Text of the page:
these are the folks that can most afford to not get 2m bonuses....these bonuses should be forfeit during times of no profit or chapter 11....so WHAT if they're valuable...they should take it on the chin, for crying out loud. it's THEIR FAULT for this situation...it's their fault when the company's doing good, right, which is the reason for the huge bonuses? so it's their fault that the company is in the shitter.
posted by taumeson at 12:55 PM on December 6, 2001


This blows my mind. It reminds me of Converse going out of business. If someone can't run a business that makes a profit selling great things like Chucks and Polaroid stuff they deserve no pay at all.
posted by chrismc at 1:20 PM on December 6, 2001


I have to come out on the side of Polaroid, paying out bonuses before declaring bankruptcy is a common practice, one which the SEC for the most part allows.

I don't come on their side but what they're doing is completely legal and it would be insane to expect today's big CEOs to not take advantage of this situation. They have no incentive to "get it."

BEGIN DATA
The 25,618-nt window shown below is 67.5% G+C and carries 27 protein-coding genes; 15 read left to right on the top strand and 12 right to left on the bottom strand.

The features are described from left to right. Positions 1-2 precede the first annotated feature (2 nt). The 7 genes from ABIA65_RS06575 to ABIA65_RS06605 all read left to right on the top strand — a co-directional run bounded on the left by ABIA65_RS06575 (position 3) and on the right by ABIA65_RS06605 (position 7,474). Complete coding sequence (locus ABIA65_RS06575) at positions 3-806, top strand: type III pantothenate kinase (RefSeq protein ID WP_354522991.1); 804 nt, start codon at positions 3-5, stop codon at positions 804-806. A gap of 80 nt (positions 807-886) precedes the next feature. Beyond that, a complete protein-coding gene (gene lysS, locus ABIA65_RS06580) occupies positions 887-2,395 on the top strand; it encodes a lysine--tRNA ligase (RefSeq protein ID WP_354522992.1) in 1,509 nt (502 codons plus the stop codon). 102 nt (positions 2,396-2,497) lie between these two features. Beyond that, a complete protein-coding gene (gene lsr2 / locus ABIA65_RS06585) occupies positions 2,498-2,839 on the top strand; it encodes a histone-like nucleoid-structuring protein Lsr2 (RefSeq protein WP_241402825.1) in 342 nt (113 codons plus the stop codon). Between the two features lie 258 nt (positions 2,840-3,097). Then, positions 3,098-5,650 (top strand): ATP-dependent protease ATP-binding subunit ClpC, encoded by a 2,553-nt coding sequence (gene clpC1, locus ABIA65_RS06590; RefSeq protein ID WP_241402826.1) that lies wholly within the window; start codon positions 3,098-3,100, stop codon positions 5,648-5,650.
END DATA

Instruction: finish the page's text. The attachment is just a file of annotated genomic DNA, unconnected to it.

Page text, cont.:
The real problem here is that there is no legal protection for employees in this situation and all the power falls to execs. Want to change that? Change the law. Don't expect executives to suddenly go against the bottom line philosophy because its around christmastime.
posted by skallas at 1:53 PM on December 6, 2001


There is a 'dark side' to every organization: It's that operational level that mere mortals are, for the most part, unaware of. Thats: EVERY ORGANIZATION, and they take care of each other. Just another cog in the tri-lateral/illuminati machine of punishment.
posted by Mack Twain at 1:56 PM on December 6, 2001


Kinda what skallas, UncleFes, and others are saying: the actions are despicable, but still and unfortunately completely legal. I can't find it right now, but there was a metathread on this a few months ago, about how CEOs were basically losing their real effectiveness because they won in any instance- bonuses and stock options in good times in bad. The incentive to perform well was lost, because the execs always came out on top. Companies hired execs mostly for that short term price fluctuation from a change in leadership. It's a crazy concept, but maybe things like "bonuses" should be wholly contingent on actual, y'know, "profits". If you're guaranteed money piled high no matter what you do, why not just spend your days playing golf and whoring around on the company expense account?